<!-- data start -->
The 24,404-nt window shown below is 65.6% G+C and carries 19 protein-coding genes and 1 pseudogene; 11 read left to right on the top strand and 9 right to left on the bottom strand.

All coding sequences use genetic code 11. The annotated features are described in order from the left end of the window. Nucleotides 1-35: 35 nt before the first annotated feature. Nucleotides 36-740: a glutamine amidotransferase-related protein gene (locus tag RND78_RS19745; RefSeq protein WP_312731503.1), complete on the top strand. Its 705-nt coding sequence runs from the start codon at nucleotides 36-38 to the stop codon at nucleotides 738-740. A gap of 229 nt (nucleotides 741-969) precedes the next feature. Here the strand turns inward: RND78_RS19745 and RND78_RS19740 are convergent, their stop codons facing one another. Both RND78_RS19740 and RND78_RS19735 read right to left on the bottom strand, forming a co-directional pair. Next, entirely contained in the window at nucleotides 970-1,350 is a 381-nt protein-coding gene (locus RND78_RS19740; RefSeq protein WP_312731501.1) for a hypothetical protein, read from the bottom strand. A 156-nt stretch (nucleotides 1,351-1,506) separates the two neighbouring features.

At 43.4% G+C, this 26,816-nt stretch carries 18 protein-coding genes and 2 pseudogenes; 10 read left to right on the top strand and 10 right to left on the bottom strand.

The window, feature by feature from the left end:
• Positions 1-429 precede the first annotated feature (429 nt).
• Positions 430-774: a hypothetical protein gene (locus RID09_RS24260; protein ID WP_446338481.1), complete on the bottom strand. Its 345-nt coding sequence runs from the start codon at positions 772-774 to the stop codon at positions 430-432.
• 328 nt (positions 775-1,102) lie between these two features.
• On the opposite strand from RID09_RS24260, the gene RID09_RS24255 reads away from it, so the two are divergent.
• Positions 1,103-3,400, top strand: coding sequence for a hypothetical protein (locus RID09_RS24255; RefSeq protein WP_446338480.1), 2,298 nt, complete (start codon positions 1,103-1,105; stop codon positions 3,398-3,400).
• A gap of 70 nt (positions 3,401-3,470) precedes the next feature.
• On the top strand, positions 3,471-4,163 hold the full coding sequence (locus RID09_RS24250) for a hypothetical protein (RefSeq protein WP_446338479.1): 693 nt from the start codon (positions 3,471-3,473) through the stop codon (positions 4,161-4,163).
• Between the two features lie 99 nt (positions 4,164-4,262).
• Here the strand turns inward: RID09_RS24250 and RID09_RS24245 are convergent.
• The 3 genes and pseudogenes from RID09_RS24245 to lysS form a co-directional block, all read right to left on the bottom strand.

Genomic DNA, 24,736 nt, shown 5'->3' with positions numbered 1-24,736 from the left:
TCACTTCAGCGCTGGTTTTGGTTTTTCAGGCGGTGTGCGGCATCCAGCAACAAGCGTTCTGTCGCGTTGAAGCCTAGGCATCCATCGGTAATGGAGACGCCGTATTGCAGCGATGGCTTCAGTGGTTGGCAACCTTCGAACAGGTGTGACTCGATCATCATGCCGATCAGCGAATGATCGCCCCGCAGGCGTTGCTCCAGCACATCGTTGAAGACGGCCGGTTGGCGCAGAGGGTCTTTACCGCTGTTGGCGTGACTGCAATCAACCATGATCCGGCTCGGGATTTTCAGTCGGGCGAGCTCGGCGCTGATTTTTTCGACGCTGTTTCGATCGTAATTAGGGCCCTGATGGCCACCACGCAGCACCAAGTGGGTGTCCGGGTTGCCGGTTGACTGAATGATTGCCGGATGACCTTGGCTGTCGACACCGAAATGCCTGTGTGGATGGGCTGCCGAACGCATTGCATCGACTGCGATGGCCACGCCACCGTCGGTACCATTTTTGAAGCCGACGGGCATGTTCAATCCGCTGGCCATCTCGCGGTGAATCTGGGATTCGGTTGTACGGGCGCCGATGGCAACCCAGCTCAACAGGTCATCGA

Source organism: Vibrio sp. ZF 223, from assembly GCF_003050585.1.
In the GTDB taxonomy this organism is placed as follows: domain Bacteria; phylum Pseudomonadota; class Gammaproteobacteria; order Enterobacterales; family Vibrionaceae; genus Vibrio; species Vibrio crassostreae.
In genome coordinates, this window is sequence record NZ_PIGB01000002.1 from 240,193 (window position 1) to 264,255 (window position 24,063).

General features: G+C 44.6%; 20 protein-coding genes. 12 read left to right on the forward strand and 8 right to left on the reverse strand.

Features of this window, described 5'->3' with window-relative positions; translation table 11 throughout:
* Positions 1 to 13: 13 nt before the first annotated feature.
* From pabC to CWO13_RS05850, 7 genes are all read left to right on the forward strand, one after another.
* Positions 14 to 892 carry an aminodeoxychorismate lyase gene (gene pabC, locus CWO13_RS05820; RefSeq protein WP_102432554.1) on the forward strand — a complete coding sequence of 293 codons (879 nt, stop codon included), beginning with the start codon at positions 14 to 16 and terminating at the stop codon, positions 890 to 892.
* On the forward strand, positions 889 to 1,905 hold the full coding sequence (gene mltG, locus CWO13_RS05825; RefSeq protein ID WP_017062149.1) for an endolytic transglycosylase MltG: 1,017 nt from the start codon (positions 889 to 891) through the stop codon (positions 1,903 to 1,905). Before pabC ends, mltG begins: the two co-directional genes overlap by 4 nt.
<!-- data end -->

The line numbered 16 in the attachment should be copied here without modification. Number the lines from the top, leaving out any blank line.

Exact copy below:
TCACTTCAGCGCTGGTTTTGGTTTTTCAGGCGGTGTGCGGCATCCAGCAACAAGCGTTCTGTCGCGTTGAAGCCTAGGCATCCATCGGTAATGGAGACGCCGTATTGCAGCGATGGCTTCAGTGGTTGGCAACCTTCGAACAGGTGTGACTCGATCATCATGCCGATCAGCGAATGATCGCCCCGCAGGCGTTGCTCCAGCACATCGTTGAAGACGGCCGGTTGGCGCAGAGGGTCTTTACCGCTGTTGGCGTGACTGCAATCAACCATGATCCGGCTCGGGATTTTCAGTCGGGCGAGCTCGGCGCTGATTTTTTCGACGCTGTTTCGATCGTAATTAGGGCCCTGATGGCCACCACGCAGCACCAAGTGGGTGTCCGGGTTGCCGGTTGACTGAATGATTGCCGGATGACCTTGGCTGTCGACACCGAAATGCCTGTGTGGATGGGCTGCCGAACGCATTGCATCGACTGCGATGGCCACGCCACCGTCGGTACCATTTTTGAAGCCGACGGGCATGTTCAATCCGCTGGCCATCTCGCGGTGAATCTGGGATTCGGTTGTACGGGCGCCGATGGCAACCCAGCTCAACAGGTCATCGA